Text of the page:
Have you ever watched the television series House M.D.? House follows the story of a pain killer addicted, anti-social, and somewhat snarky medical doctor, Gregory House. He and his team of doctors systematically diagnose some of the toughest to pin down illnesses you’ll ever see. The television series is in its eighth season. My wife and I have watched much of this series, but we never suspected that our household would go through a real life experience that might as well have been an episode of House.
At eleven this morning my wife called me and told me that my youngest daughter Adalie had thrown up during her nap. This is irregular for Adalie. She is just over one year and has only had one episode of vomiting. My wife kept an eye on her over the next few hours. During that time she threw up a second time, and her breathing became rapid and heavy. No fever accompanied her condition. At 2 o’clock my wife asked me to come home and watch our eldest two while she took Adalie to the doctor.
After seeing the doctor and a very brief examination, for whatever reason, the doctor asked Kendall to take Adalie to the ER. The doctor described the situation as if Adalie was breathing on one lung. The doctor asked about any choking episodes, which none had taken place as far as we were aware.
My wife crossed the street with Adalie and checked here into the ER. Over the course of the next eight hours little Adalie underwent a chest X-Ray and lab tests. The X-Ray returned clean. They also ruled out RSV, a respiratory virus. After giving her breathing treatments, it seemed that Adalie improved. Yet, for the time being we don’t know what is wrong. Right now little Adalie is on an IV and is staying the night for observation. Mommy has an overnight bag and is staying with her.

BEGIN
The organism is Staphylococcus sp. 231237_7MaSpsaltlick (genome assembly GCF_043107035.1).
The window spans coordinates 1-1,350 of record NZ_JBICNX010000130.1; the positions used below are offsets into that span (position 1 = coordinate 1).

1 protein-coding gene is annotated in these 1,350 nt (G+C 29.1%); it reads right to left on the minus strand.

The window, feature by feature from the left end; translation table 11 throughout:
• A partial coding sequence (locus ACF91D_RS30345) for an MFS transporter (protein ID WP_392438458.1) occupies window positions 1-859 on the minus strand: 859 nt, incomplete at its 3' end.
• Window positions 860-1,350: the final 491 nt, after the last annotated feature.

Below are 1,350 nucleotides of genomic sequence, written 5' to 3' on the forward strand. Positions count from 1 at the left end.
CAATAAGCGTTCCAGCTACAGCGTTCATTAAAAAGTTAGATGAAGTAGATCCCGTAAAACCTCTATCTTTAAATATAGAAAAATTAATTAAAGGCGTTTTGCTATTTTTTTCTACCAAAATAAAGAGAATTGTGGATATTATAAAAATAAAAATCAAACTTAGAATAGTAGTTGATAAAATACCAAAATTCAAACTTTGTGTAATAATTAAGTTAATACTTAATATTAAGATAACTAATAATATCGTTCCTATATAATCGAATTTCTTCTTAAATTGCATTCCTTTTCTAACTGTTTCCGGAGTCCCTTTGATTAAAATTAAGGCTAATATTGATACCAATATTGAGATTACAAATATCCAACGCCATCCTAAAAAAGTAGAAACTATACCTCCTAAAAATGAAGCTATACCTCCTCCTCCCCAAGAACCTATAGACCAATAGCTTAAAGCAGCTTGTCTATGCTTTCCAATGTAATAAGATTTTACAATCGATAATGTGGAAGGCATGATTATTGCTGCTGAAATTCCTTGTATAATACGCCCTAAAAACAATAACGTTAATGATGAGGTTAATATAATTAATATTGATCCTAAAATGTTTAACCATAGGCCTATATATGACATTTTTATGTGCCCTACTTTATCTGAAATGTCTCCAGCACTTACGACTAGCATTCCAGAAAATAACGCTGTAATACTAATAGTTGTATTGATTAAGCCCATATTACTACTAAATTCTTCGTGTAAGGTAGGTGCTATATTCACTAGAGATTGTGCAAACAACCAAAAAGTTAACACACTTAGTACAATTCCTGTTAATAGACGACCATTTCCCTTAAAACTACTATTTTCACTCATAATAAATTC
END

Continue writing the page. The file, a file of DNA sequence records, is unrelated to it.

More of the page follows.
All this leads me to think: What do we do when our life becomes an episode of House? This is just how I process, so follow along with me as I share four practical things that I did in the face of these circumstances.
1. We pray.
As soon as it was apparent that something serious was afoot, I texted my wife Philippians 4:6: “Do not be anxious about anything but in everything by prayer and supplication with thanksgiving let your requests be made known to God.” This has been my ongoing posture for the rest of the day.
Even when I was preoccupied with cooking dinner for our other two kids or walking our dog, I kept tossing up what the Puritans refer to as “ejaculatory prayers” — short prayers that cry out to God with earnest need. These are my cries of helplessness, knowing only that God will be my help.
Peter O’Brien’s commentary on Philippians 4:6 in the New International Greek Testament Commentary aptly says this when referring to the phrase “in everything”:
Paul utters a prayerful wish that their requests may indeed be made known to God … The Phrase means ‘in all thing’ or ‘in every situation’, that is, in every circumstance, rather than ‘always’. (492)
It’s not that we shouldn’t always first turn to God but that, regardless of the situation — its urgency, scope, commitment — we should give that situation to God. No problem is too big or too small for Him to rescue us from our anxiety or worry.
2. We share.